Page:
Shults said Monday that he applied for Greenbelt status a number of years ago under a previous property assessor. He said he would file the necessary paperwork to remain under the Greenbelt if he is not in compliance.
“I filled out everything that I was asked to fill out,” he said.
Lynch said his failure to file the forest management plan within the three-year period was an “oversight” and that Bennett had previously made him aware that the plan was required. Like Shults, Lynch said he applied for Greenbelt status on the Ephriam Place property under a previous assessor.
“I actually let it sit here on the desk and just didn’t do it,” Lynch said. “I called the forester back in the summer, and we just never could hook up to go up and look at it.”
Lynch also said it was not Bennett who placed he and Shults under the Greenbelt as a favor to fellow county officials.
“We are responsible for our own forester, and there may be some more people who have not filed them, so it’s not a huge issue. It’s just one of those things I let slip by, and I’m sure other people let it slip by, but I can assure you that Ms. Bennett is not the type of person who would give favoritism to county officials simply because we’re county officials,” Lynch said.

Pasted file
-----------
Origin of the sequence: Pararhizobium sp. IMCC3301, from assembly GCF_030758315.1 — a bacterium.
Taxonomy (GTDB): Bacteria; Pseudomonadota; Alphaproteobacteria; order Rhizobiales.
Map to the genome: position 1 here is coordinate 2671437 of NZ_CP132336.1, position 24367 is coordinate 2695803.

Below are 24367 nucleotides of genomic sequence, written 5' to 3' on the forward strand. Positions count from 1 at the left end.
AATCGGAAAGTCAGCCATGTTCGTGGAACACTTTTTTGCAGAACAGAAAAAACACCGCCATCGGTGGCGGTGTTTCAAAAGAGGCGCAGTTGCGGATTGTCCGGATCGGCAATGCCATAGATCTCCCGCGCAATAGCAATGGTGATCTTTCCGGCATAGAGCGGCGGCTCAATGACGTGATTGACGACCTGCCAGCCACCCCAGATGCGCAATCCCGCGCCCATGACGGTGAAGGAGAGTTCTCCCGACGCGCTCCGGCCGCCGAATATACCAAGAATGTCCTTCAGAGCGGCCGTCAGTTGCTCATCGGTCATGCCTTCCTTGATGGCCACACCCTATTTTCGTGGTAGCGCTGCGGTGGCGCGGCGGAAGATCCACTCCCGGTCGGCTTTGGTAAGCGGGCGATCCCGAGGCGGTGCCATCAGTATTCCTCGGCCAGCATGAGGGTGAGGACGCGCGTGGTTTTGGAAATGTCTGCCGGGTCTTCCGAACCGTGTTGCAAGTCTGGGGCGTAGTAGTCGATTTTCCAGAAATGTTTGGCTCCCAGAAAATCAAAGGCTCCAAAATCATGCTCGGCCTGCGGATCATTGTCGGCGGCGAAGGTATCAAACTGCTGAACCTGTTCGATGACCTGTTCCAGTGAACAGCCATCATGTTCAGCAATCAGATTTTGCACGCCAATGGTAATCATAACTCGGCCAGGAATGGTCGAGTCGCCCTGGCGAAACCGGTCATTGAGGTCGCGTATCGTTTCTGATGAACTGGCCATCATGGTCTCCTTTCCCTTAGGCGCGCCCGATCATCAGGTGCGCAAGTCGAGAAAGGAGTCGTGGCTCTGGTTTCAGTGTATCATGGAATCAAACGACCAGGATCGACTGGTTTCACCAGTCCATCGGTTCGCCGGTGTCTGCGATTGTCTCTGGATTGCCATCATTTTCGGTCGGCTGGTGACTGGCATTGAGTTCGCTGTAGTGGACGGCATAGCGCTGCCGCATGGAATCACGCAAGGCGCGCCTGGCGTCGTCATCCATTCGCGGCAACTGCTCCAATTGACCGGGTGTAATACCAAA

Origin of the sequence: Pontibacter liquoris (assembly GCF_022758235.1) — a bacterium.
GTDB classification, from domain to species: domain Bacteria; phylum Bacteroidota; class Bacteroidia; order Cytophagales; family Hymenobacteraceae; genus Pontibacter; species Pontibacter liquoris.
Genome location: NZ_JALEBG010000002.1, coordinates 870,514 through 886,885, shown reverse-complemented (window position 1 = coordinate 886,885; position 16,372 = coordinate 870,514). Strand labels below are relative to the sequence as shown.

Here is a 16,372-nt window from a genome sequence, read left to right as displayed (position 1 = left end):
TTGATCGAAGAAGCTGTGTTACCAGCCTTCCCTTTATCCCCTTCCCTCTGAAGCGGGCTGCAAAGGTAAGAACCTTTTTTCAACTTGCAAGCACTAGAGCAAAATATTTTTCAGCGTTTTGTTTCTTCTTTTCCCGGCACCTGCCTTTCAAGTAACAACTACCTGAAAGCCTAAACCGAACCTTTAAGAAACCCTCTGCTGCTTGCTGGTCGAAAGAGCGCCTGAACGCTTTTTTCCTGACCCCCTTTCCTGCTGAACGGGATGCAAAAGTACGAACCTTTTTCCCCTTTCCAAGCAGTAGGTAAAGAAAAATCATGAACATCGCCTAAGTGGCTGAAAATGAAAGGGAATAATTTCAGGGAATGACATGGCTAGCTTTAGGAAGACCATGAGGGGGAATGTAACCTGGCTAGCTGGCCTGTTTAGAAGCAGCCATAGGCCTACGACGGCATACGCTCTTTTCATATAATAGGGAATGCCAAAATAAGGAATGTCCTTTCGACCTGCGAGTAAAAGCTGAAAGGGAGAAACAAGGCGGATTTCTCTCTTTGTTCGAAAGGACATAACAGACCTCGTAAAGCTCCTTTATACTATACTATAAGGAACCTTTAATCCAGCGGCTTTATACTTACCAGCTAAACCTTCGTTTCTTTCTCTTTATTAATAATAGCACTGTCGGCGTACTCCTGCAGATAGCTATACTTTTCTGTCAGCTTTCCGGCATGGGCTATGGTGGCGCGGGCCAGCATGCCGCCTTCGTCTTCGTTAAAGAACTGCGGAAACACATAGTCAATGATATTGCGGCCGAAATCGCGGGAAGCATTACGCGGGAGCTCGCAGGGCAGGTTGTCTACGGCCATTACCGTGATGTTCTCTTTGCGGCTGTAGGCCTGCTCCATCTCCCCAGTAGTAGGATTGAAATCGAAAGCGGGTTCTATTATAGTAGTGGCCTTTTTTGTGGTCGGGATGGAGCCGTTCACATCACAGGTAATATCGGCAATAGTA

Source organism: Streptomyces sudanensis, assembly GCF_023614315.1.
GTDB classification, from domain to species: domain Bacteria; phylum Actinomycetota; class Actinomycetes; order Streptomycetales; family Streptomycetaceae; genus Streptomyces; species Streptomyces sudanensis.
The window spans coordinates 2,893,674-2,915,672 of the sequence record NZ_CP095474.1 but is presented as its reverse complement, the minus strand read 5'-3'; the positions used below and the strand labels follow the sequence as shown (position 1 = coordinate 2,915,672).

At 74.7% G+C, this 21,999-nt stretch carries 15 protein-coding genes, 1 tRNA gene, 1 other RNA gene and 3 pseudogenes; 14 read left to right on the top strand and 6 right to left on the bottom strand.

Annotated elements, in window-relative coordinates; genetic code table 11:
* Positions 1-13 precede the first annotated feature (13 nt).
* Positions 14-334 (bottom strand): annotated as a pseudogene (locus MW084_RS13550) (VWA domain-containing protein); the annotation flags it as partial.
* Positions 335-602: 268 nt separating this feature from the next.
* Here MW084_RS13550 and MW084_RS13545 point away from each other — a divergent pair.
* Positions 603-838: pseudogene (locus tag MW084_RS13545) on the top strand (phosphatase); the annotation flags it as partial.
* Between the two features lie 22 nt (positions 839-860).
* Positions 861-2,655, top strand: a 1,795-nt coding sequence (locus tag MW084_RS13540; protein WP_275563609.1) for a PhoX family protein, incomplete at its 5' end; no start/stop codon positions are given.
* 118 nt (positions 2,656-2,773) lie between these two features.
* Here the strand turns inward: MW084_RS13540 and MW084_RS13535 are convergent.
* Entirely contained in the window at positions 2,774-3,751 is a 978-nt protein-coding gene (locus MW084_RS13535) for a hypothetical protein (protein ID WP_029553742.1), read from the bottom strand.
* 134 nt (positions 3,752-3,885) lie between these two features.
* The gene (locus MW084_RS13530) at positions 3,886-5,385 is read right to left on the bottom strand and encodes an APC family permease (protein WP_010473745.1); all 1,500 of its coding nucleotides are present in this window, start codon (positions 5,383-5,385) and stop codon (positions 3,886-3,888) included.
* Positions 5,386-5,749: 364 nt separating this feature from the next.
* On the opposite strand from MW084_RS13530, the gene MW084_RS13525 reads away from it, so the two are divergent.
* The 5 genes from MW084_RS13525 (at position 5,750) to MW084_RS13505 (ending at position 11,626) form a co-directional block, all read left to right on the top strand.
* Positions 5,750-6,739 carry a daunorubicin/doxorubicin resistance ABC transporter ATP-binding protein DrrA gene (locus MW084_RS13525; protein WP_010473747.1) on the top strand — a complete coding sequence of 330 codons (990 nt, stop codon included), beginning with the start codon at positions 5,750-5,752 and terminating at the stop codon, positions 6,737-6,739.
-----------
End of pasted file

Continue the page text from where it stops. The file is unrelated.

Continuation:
Lynch said if it is determined he is in non-compliance, he would correct it by paying the rollback taxes owed, reapplying for Greenbelt status and submitting the forest management plan. He also said having the approximately 20-acre parcel on Ephriam Place costs him around $450 in taxes annually, a slight reduction in what the cost would be if the land was not on the Greenbelt.
“I can’t say that I’m happy about it, but it’s happened and it’ll be taken care of,” Lynch said. “There’s quite a few property owners in the county that have large tracts of land, and they don’t really have a lot of income, they just have some land. And I hope that what (Day) is doing doesn’t cause people to have to be selling off their property to pay property taxes.”
Bennett declined to comment.
Editor's note: This article has been updated to correct word usage in a quote.